There are many ways for you to find reliable information on your topic. Consider the following :
Take a trip to the library . Use the electronic catalog or browse the shelves to look for books on your topic. If you find a book that is useful, check the bibliography or list of sources in the back of that book for other books or articles on your topic. Don’t be afraid to ask the librarian for help!
Surf the internet . Use the internet to your advantage. Go to websites such as:
Use search engines . Go to websites such as the ones listed below and type in your topic or a particular aspect of your topic – multiple links should appear with the information you are looking for. REMEMBER avoid websites such as http://www.wikipedia.org , as the information on the website is NOT reliable!
The INTRODUCTION : is the first paragraph of the paper. It often begins with a general statement about the topic and ends with a more specific statement of the main idea of your paper (your thesis). The purpose of the introduction is to:
let the reader know what the topic is
inform the reader about your point of view
arouse the reader's curiosity so that he or she will want to read about your topic
The CONCLUSION : The conclusion is the last paragraph of the paper. Its purpose is to:
summarize your points, leaving out specific examples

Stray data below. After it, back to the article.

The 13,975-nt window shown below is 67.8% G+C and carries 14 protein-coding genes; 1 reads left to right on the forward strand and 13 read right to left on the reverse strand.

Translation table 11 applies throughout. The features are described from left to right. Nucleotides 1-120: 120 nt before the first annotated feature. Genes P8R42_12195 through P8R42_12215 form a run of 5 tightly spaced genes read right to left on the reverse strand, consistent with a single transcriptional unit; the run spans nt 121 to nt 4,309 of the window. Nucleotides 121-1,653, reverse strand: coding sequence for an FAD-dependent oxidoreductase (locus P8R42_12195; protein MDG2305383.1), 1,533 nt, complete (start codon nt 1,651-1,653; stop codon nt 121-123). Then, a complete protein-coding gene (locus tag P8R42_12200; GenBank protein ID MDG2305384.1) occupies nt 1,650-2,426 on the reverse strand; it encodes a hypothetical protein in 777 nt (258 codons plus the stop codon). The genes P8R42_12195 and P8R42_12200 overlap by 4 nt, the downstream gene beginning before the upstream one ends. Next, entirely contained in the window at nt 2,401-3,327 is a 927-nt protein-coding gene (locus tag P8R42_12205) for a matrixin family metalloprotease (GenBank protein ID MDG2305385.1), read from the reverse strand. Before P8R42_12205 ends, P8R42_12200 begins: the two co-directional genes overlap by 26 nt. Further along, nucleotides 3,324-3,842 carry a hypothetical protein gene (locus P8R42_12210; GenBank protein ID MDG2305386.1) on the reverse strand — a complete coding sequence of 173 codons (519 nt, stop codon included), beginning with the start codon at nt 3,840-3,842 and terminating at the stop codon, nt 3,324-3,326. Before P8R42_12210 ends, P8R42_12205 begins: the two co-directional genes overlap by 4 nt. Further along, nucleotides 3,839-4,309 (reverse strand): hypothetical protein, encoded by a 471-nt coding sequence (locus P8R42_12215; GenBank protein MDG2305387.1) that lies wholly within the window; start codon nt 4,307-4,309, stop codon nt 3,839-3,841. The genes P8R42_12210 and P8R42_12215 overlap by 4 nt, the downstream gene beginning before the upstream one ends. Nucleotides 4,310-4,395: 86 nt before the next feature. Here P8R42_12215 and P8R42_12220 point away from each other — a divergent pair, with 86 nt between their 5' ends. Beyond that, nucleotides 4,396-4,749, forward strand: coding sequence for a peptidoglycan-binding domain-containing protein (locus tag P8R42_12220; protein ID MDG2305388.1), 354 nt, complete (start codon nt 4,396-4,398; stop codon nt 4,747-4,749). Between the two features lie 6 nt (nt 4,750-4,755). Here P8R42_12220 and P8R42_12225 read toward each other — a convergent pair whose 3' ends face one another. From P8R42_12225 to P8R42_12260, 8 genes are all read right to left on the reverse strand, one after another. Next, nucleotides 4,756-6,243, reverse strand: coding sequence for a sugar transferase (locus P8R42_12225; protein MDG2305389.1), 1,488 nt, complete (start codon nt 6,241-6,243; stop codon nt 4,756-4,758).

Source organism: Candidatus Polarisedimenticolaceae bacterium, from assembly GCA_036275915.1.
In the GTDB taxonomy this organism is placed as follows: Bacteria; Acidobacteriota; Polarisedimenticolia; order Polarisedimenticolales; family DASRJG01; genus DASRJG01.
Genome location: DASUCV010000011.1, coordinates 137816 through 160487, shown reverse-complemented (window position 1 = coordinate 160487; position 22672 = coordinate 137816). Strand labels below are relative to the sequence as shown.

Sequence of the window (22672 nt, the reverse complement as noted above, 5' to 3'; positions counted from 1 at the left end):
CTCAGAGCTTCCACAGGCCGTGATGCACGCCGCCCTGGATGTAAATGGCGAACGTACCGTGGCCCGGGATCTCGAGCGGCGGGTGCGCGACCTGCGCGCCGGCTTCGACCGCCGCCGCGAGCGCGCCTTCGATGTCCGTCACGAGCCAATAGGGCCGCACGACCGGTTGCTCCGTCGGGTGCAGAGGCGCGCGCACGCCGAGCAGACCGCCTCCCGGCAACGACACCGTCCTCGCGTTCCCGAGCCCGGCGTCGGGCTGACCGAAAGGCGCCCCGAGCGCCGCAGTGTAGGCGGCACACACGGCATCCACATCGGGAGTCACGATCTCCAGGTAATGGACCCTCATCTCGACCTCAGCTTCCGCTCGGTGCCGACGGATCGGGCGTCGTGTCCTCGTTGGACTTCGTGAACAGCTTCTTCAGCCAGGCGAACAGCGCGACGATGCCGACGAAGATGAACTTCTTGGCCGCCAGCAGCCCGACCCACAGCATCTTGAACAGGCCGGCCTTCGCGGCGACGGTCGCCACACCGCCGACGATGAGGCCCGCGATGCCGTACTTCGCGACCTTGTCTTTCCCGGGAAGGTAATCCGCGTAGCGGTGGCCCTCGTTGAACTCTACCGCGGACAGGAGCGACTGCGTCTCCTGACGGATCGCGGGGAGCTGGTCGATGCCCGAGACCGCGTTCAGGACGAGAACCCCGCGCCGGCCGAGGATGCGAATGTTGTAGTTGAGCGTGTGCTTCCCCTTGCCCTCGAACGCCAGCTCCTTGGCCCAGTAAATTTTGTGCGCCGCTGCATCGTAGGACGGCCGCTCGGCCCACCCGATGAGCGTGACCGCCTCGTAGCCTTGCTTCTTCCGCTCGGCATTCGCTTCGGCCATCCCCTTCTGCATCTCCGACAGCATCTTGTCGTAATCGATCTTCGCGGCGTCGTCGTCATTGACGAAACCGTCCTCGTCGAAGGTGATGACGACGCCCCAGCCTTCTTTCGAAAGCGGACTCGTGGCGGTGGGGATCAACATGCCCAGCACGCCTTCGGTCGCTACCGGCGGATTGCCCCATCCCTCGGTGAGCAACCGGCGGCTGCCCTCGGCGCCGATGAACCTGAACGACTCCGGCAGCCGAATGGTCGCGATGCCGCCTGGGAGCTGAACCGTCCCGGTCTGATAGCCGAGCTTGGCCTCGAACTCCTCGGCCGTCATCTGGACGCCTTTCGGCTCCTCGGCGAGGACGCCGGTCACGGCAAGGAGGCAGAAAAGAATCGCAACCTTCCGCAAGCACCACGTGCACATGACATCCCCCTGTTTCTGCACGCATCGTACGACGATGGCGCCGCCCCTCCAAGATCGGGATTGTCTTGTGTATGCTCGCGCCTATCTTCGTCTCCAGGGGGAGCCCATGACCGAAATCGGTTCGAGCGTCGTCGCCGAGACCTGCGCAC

restate the main idea of the paper (reword your thesis)
Make sure to include your internal citations within the text of your research paper. A citation should appear after each direct quote or directly after each paraphrased or summarized paragraph. Types of internal citations:
Book/Publication: (Authors Last Name Page Number) ex. (Smith 28)
Internet Source: (Web address) ex. (www.google.com)
Try to set aside your draft for a day or two before revising. This makes it easier to view your work objectively and see any gaps or problems.
Revising involves rethinking your ideas , refining your arguments, reorganizing paragraphs, and rewording sentences. You may need to develop your ideas in more detail, give more evidence to support your claims, or delete material that is unnecessary.
Read your paper out loud . This sometimes makes it easier to identify writing that is awkward or unclear.
Have somebody else read the paper and tell you if there's anything that's unclear or confusing.